Perhaps the most interesting part of the trip was camping with cows. We always noticed animal prints when we pulled into an area that we planned to camp at. Usually it was just raccoons, and signs of other humans – old camp fires and empty beer cans. Several times we saw very large dog prints. Chuck managed to convince himself that it was NOT a wolf, but rather a man traveling in a canoe with a very large dog. At one beach my dad pointed to a large curved print and hollered “Look Ben, horse prints!” It wasn’t quite a horse-shoe, but I couldn’t figure out what else it could be. I couldn’t imagine somebody going out horseback riding where we were.
We set up camp. Put up the tents. Set up the stove. “Hey, look over there.” On the north end of the beach was a black cow, wandering out of the woods. She was soon joined by a few more, and pretty soon, there was a herd of cows on the edge of our campsite. With them were several playful calves and…. a bull.
The cows eyed us, and we eyed them. It was a “Mexican Stand-off.” The cows lined up in a row facing towards us, and the bull started stomping the sand, kicking it backwards in the way a cartoon bull does before charging the bull-fighter. We all had been rather quiet since the bull started making aggressive movements. My father had been sitting in a camp chair – his attention fully on the herd, when he finally turned to speak to one of us, only to find that we all had taken one very large step backwards, nearly hiding in his shadow.
Shortly after that, Fred had started cracking dirty jokes about cows and bulls, and as if offended, the lead cow turned her head and walked off towards the woods. The rest of the herd soon followed.
Of course the rest of the evening was spent making up ghost stories about cows.
The next day involved more paddling, and my dad found and old bocce ball. We improvised a beach game that was half lawn bowling and half “jarts”, tossing the ball towards a circle in the sand with a shell in the middle. After my father destroyed one shell , shattering it in half with a game winning toss, we switched to crushed aluminum cans, still calling the target a “shell”.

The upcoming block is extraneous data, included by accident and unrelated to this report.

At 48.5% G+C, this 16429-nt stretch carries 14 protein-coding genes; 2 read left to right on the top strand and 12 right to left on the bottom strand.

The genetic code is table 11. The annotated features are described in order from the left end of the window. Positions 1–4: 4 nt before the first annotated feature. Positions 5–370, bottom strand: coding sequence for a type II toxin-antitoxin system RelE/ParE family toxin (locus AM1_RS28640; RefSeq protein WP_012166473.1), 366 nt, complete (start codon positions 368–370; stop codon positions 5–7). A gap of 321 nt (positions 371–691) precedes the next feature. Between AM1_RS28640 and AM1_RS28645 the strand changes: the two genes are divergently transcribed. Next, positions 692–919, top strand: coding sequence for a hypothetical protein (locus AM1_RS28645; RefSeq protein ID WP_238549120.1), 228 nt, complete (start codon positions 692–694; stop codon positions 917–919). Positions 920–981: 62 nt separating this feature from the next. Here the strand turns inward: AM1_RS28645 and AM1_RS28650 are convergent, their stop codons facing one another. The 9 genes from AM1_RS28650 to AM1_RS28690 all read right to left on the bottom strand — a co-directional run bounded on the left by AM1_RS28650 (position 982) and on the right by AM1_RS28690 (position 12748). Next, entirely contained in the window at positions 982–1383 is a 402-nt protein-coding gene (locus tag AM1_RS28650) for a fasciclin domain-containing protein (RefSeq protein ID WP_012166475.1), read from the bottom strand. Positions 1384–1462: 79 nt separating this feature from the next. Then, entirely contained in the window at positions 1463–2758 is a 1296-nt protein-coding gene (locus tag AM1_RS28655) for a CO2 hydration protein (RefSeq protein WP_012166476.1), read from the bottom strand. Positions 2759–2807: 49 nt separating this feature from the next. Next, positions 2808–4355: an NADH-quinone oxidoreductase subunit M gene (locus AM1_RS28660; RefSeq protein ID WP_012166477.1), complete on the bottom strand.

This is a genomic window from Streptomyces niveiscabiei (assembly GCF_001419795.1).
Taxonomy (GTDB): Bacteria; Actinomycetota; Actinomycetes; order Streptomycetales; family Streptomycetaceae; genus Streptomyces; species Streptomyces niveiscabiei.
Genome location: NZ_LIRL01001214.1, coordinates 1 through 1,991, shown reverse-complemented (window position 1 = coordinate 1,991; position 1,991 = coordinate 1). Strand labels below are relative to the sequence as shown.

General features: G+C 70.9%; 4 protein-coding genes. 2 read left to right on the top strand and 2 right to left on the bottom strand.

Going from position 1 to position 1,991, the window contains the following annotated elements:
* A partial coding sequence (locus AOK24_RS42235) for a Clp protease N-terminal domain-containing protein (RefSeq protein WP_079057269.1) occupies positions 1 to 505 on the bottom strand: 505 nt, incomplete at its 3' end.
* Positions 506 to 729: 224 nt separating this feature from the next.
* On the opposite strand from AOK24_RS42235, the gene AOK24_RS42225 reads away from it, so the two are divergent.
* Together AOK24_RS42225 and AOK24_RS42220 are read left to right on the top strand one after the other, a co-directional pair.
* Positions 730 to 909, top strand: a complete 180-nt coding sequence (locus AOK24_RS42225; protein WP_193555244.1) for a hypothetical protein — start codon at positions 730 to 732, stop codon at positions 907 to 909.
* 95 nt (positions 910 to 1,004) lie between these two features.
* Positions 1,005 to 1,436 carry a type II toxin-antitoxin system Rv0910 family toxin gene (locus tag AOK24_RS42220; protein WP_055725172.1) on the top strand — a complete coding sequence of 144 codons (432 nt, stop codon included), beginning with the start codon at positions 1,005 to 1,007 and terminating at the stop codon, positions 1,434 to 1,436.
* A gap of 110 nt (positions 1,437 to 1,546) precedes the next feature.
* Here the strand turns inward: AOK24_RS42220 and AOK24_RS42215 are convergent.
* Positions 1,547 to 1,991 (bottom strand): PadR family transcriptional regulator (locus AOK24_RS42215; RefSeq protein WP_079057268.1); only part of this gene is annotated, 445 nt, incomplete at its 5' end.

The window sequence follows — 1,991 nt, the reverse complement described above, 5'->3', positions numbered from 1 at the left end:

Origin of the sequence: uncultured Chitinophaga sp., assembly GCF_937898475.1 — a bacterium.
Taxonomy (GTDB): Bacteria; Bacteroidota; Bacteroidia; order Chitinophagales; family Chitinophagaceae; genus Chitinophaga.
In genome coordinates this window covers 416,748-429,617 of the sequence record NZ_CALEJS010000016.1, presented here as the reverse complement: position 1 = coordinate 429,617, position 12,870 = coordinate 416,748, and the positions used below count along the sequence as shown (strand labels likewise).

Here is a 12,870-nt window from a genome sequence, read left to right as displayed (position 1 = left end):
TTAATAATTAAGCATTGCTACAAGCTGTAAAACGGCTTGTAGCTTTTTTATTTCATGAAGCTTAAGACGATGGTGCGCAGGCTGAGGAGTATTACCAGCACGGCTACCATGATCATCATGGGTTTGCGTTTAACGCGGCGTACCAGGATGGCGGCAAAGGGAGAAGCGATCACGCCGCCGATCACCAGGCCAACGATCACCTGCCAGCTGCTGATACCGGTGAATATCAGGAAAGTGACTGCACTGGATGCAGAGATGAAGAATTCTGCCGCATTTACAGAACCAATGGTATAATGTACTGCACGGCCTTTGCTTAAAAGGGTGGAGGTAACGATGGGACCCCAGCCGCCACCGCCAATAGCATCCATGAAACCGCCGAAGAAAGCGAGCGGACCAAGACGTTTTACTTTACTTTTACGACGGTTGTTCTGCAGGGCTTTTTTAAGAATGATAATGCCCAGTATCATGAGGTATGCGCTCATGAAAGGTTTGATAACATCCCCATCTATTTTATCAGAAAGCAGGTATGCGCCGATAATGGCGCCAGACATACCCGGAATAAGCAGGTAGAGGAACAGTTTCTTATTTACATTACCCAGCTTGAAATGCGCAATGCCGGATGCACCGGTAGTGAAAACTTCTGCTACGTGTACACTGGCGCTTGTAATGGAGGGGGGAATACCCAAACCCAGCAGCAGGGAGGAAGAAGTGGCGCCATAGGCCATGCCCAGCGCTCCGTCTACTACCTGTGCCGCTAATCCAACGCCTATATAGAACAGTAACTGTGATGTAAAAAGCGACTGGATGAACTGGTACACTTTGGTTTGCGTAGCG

Our final day was an easy paddle down river and taking out at a boat launch. Our other adventures of the trip included stopping at North Bend, a town so small it nearly qualified as a ghost-town. We also ran into a group of canoeists who only paddled far enough from the bridge they put in at to get around the bend and set up camp on the beach. We were impressed by their ratio of three beer coolers per canoe – far more than we had brought. We also had a few minor scares of tipping. Fred got soundly stuck on an invisible log, and Wayne and I risked tipping every time we had to get back in the canoe, which was often, as our cargo barge was the first boat to bottom out, get dragged across the sand, and have to try to get back in at the edge of a drop off. Once, the sand sucked off my shoe, which started floating down-stream. (Thanks for catching it, Dad!)
The annual canoe trip is always interesting. It’s a chance to get away from the city and the stresses and responsibilities of daily life. We balance simplicity with technology. We gaze at the night sky and see the stars, but also man-made satellites, and even here we can see the glow of the cities. Time slows and we all have to do our own share of chores, setting camp, finding wood, cooking, washing.
Finally back home, I’m glad to have a hot shower and the ability to go to the bathroom without being bitten by mosquitos. Even with our modern conveniences, there’s nothing quite like being on a beach just off the river, staring at the night sky, counting the stars…. and out blessings.